Picturing Frederick Douglass: An Illustrated Biography of the Nineteenth Century's Most Photographed American
John Stauffer, Zoe Trodd
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A landmark and collectible volume―beautifully produced in duotone―that canonizes Frederick Douglass through historic photography.
Picturing Frederick Douglass is a work that promises to revolutionize our knowledge of race and photography in nineteenth-century America. Teeming with historical detail, it is filled with surprises, chief among them the fact that neither George Custer nor Walt Whitman, and not even Abraham Lincoln, was the most photographed American of that century. In fact, it was Frederick Douglass (1818–1895), the ex-slave turned leading abolitionist, eloquent orator, and seminal writer whose fiery speeches transformed him into one of the most renowned and popular agitators of his age. Now, as a result of the groundbreaking research of John Stauffer, Zoe Trodd, and Celeste-Marie Bernier, Douglass emerges as a leading pioneer in photography, both as a stately subject and as a prescient theorist who believed in the explosive social power of what was then just a nascent art form.
Indeed, Frederick Douglass was in love with photography. During the four years of Civil War, he wrote more extensively on the subject than any other American, even while recognizing that his audiences were "riveted" by the war and wanted a speech only on "this mighty struggle." He frequented photographers’ studios regularly and sat for his portrait whenever he could. To Douglass, photography was the great "democratic art" that would finally assert black humanity in place of the slave "thing" and at the same time counter the blackface minstrelsy caricatures that had come to define the public perception of what it meant to be black. As a result, his legacy is inseparable from his portrait gallery, which contains 160 separate photographs.
At last, all of these photographs have been collected into a single volume, giving us an incomparable visual biography of a man whose prophetic vision and creative genius knew no bounds. Chronologically arranged and generously captioned, from the first picture taken in around 1841 to the last in 1895, each of the images―many published here for the first time―emphasizes Douglass's evolution as a man, artist, and leader. Also included are other representations of Douglass during his lifetime and after―such as paintings, statues, and satirical cartoons―as well as Douglass’s own writings on visual aesthetics, which have never before been transcribed from his own handwritten drafts.
The comprehensive introduction by the authors, along with headnotes for each section, an essay by Henry Louis Gates, Jr., and an afterword by Kenneth B. Morris, Jr.―a direct Douglass descendent―provide the definitive examination of Douglass's intellectual, philosophical, and political relationships to aesthetics. Taken together, this landmark work canonizes Frederick Douglass through a form he appreciated the most: photography.
- Contributions from Henry Louis Gates, Jr., and Kenneth B. Morris, Jr. (a direct Douglass descendent)
- 160 separate photographs of Douglass―many of which have never been publicly seen and were long lost to history
- A collection of contemporaneous artwork that shows how powerful Douglass’s photographic legacy remains today, over a century after his death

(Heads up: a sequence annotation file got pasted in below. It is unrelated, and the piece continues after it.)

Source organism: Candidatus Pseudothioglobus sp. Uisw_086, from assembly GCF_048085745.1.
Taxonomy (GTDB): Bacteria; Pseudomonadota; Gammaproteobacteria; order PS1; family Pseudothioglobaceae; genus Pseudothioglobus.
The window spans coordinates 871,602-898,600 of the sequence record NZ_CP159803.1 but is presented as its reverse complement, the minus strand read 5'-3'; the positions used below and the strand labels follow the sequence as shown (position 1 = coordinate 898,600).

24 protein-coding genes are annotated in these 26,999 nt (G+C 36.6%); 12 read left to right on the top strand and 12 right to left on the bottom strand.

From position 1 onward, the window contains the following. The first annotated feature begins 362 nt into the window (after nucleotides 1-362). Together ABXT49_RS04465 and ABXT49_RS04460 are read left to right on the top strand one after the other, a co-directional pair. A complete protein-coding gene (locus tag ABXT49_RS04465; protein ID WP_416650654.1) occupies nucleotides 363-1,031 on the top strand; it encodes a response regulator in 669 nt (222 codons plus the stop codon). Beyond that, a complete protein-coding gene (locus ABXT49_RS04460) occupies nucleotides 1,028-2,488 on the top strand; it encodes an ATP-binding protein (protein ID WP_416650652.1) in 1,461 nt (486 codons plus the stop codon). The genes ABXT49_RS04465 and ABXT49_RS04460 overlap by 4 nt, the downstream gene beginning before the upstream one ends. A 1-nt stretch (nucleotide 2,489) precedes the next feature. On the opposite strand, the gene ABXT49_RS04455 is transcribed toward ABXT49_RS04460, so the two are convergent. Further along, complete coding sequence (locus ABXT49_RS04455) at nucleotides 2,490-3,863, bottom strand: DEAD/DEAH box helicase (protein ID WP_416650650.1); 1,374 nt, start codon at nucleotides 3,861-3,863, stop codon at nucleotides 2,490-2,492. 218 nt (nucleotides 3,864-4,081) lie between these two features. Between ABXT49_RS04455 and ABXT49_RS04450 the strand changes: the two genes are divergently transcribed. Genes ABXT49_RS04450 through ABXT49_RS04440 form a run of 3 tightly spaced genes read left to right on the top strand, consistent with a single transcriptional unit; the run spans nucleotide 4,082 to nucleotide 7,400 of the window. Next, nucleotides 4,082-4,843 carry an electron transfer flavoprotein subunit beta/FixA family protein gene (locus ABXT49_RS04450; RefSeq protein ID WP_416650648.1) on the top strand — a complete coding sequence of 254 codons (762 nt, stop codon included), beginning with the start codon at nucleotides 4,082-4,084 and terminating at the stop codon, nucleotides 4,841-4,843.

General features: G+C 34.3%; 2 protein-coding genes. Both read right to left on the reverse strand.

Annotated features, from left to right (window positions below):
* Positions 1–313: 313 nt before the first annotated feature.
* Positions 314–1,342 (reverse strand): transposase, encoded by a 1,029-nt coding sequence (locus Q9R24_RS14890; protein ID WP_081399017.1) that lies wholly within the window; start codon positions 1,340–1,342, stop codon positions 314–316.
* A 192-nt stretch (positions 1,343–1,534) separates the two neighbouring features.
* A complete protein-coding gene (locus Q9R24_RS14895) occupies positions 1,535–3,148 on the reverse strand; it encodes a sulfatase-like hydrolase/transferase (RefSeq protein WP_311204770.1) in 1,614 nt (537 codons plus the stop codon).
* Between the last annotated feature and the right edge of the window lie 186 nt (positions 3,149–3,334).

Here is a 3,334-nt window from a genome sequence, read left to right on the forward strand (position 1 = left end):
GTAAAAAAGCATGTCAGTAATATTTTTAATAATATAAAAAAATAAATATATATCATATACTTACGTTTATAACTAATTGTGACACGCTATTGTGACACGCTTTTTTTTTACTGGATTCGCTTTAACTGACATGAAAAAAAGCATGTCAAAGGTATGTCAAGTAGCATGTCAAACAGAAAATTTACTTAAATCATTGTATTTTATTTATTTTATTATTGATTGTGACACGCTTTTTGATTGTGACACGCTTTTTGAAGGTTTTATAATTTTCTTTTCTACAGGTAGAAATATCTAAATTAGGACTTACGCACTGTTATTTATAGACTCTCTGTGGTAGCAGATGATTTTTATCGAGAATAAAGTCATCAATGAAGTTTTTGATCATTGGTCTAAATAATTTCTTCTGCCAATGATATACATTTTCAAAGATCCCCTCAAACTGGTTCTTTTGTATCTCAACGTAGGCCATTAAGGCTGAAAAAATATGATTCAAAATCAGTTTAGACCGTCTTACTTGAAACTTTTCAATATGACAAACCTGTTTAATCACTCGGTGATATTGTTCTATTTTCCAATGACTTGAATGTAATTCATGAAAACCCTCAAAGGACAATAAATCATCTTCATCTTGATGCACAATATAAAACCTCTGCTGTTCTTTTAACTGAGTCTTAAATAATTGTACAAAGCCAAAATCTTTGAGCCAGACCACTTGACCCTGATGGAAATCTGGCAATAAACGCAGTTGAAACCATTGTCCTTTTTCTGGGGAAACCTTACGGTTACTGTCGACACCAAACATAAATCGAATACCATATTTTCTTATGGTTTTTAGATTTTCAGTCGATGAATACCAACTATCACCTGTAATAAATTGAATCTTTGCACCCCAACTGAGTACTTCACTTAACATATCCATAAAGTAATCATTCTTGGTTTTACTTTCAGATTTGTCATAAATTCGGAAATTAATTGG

- All Douglass’s previously unpublished writings and speeches on visual aesthetics
crowded with truths that wait to be discovered and organized into law.”70 In contemplating life as a school for the highest development of manly character, and for the largest measure of human happiness, one is forcibly and painfully impressed by the many striking and glaring inequalities, contrasts, and contradictions which everywhere marks the scene. At first view, it would seem that the most extreme doctrines of Election and reprobation ever taught were literally fulfilled in the everyday
Douglass was still a fugitive and not yet comfortable with his visual persona. In the daguerreotype, his eyes seem only half open and partially shrouded in shadow (especially his right eye), thus complicating a visionary gaze (see plate 2).48 In an 1848 daguerreotype by the Edward White Gallery, he looks askance, with his head down, as if unwilling to trust the camera or the photographer (see plate 3). These three images indicate uncertainty about his early 1840s visual persona. Such uncertainty
antebellum era there are only five known profile portraits of Douglass. They generally evoke majesty rather than defiance. In the 1870s, after he became a distinguished statesman, the profile portrait became one of his favorites. Douglass’s mastery of the art of the photographic subject is revealed in several group portraits. In Ezra Greenleaf Weld’s 1850 daguerreotype of abolitionists gathered outdoors in Cazenovia, New York (see plate 5), Douglass is one of the few figures sitting still enough
Pennsylvania Avenue, Washington, DC. Carte-de-visite, 2½× 4 in. Mississippi Department of Archives and History Cat. #104. George Prince, March 4, 1881. Inauguration of President Garfield, U.S. Capitol, Washington, DC. Albumen print, 7 × 9 in. Library of Congress Cat. #106. Charles Milton Bell, c. 1887. 463 and 465 Pennsylvania Avenue, Washington, DC. Wetplate collodion glass negative, 18 × 22 in. Library of Congress Cat. #108. Unknown photographer, c. 1883. Engraving from a lost photograph,
New York: W. W. Norton & Co., 1981); William Stanton, The Leopard’s Spots: Scientific Attitudes Toward Race in America, 1815–1819 (Chicago: University of Chicago Press, 1960), pp. 90–99; Frederickson, Black Image in the White Mind, pp. 71–164; and John Stauffer, The Black Hearts of Men: Radical Abolitionists and the Transformation of Race (Cambridge, MA: Harvard University Press, 2002), ch. 2. 24Douglass refers to Revelation 21, in which John sees “a new heaven and a new earth” with twelve gates